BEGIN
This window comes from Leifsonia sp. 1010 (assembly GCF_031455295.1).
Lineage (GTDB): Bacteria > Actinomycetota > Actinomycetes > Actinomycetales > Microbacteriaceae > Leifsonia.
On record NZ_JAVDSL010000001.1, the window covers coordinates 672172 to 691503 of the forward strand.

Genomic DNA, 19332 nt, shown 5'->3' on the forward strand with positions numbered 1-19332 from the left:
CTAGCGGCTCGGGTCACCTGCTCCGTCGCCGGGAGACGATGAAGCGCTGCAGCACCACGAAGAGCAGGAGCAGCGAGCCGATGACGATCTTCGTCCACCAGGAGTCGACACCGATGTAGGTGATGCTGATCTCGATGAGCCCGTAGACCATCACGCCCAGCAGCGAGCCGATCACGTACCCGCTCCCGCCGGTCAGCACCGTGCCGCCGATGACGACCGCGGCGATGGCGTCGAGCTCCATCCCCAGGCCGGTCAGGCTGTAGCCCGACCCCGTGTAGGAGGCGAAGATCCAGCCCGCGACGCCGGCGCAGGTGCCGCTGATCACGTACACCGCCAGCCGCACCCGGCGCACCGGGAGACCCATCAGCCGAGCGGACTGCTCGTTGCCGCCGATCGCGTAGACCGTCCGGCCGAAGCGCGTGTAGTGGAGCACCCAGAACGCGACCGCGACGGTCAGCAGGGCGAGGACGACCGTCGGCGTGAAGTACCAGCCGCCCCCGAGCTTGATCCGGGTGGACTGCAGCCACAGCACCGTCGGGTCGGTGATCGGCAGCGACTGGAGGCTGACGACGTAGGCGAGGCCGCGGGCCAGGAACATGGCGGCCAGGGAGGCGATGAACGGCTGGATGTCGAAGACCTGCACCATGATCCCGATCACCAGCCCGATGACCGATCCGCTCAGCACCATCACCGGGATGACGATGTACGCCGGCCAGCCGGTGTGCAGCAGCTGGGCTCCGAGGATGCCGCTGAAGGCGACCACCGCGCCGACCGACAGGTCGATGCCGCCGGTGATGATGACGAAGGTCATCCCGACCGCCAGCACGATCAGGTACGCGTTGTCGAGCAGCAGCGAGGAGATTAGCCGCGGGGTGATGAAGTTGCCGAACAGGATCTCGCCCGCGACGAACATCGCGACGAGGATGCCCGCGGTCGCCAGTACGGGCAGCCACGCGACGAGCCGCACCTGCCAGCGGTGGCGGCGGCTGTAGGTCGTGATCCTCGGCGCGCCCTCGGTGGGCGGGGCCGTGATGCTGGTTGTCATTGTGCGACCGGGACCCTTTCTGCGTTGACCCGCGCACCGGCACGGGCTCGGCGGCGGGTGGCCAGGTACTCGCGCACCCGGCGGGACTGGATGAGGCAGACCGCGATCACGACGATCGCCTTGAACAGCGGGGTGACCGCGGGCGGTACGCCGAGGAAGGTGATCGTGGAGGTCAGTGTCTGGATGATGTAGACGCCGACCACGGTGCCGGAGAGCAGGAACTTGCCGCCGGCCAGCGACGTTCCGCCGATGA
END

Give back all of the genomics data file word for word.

This window comes from Leifsonia sp. 1010 (assembly GCF_031455295.1).
Lineage (GTDB): Bacteria > Actinomycetota > Actinomycetes > Actinomycetales > Microbacteriaceae > Leifsonia.
On record NZ_JAVDSL010000001.1, the window covers coordinates 672172 to 691503 of the forward strand.

Genomic DNA, 19332 nt, shown 5'->3' on the forward strand with positions numbered 1-19332 from the left:
CTAGCGGCTCGGGTCACCTGCTCCGTCGCCGGGAGACGATGAAGCGCTGCAGCACCACGAAGAGCAGGAGCAGCGAGCCGATGACGATCTTCGTCCACCAGGAGTCGACACCGATGTAGGTGATGCTGATCTCGATGAGCCCGTAGACCATCACGCCCAGCAGCGAGCCGATCACGTACCCGCTCCCGCCGGTCAGCACCGTGCCGCCGATGACGACCGCGGCGATGGCGTCGAGCTCCATCCCCAGGCCGGTCAGGCTGTAGCCCGACCCCGTGTAGGAGGCGAAGATCCAGCCCGCGACGCCGGCGCAGGTGCCGCTGATCACGTACACCGCCAGCCGCACCCGGCGCACCGGGAGACCCATCAGCCGAGCGGACTGCTCGTTGCCGCCGATCGCGTAGACCGTCCGGCCGAAGCGCGTGTAGTGGAGCACCCAGAACGCGACCGCGACGGTCAGCAGGGCGAGGACGACCGTCGGCGTGAAGTACCAGCCGCCCCCGAGCTTGATCCGGGTGGACTGCAGCCACAGCACCGTCGGGTCGGTGATCGGCAGCGACTGGAGGCTGACGACGTAGGCGAGGCCGCGGGCCAGGAACATGGCGGCCAGGGAGGCGATGAACGGCTGGATGTCGAAGACCTGCACCATGATCCCGATCACCAGCCCGATGACCGATCCGCTCAGCACCATCACCGGGATGACGATGTACGCCGGCCAGCCGGTGTGCAGCAGCTGGGCTCCGAGGATGCCGCTGAAGGCGACCACCGCGCCGACCGACAGGTCGATGCCGCCGGTGATGATGACGAAGGTCATCCCGACCGCCAGCACGATCAGGTACGCGTTGTCGAGCAGCAGCGAGGAGATTAGCCGCGGGGTGATGAAGTTGCCGAACAGGATCTCGCCCGCGACGAACATCGCGACGAGGATGCCCGCGGTCGCCAGTACGGGCAGCCACGCGACGAGCCGCACCTGCCAGCGGTGGCGGCGGCTGTAGGTCGTGATCCTCGGCGCGCCCTCGGTGGGCGGGGCCGTGATGCTGGTTGTCATTGTGCGACCGGGACCCTTTCTGCGTTGACCCGCGCACCGGCACGGGCTCGGCGGCGGGTGGCCAGGTACTCGCGCACCCGGCGGGACTGGATGAGGCAGACCGCGATCACGACGATCGCCTTGAACAGCGGGGTGACCGCGGGCGGTACGCCGAGGAAGGTGATCGTGGAGGTCAGTGTCTGGATGATGTAGACGCCGACCACGGTGCCGGAGAGCAGGAACTTGCCGCCGGCCAGCGACGTTCCGCCGATGA